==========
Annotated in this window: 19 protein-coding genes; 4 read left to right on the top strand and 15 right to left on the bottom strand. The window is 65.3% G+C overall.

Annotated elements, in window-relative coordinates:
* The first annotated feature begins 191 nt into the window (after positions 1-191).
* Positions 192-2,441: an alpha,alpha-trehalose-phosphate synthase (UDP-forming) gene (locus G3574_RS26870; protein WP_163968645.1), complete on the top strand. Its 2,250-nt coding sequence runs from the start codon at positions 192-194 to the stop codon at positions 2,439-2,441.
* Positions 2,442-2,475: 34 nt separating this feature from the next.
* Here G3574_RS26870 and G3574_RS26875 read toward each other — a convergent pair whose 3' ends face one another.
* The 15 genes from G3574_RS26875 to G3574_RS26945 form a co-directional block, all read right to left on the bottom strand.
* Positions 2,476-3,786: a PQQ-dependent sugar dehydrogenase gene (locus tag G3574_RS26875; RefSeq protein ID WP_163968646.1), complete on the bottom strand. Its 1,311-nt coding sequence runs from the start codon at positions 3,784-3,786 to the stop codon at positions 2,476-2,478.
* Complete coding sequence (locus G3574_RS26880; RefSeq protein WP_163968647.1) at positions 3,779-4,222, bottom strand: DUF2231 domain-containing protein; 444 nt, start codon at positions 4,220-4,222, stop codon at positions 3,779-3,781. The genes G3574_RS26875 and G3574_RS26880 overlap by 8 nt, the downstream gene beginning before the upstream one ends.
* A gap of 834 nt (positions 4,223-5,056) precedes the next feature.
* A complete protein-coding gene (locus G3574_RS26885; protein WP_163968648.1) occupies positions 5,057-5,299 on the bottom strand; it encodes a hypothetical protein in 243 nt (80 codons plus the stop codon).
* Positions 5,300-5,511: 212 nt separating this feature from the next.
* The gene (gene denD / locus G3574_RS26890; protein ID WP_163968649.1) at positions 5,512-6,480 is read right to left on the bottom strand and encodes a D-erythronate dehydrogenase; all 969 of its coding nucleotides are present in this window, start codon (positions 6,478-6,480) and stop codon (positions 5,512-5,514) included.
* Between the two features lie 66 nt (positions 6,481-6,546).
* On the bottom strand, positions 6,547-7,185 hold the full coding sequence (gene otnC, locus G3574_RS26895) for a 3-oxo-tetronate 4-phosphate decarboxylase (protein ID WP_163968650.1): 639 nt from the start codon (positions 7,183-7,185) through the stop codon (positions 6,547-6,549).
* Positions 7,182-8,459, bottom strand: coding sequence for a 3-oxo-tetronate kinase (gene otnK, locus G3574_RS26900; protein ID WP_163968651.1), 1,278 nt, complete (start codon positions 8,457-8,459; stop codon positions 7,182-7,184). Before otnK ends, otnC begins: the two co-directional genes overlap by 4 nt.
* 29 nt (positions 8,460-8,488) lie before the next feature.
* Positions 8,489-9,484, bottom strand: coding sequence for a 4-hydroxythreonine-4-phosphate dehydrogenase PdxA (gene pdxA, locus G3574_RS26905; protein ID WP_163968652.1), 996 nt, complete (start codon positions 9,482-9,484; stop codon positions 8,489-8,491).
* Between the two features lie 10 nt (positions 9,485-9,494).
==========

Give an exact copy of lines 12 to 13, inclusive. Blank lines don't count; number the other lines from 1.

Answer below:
* Positions 5,300-5,511: 212 nt separating this feature from the next.
* The gene (gene denD / locus G3574_RS26890; protein ID WP_163968649.1) at positions 5,512-6,480 is read right to left on the bottom strand and encodes a D-erythronate dehydrogenase; all 969 of its coding nucleotides are present in this window, start codon (positions 6,478-6,480) and stop codon (positions 5,512-5,514) included.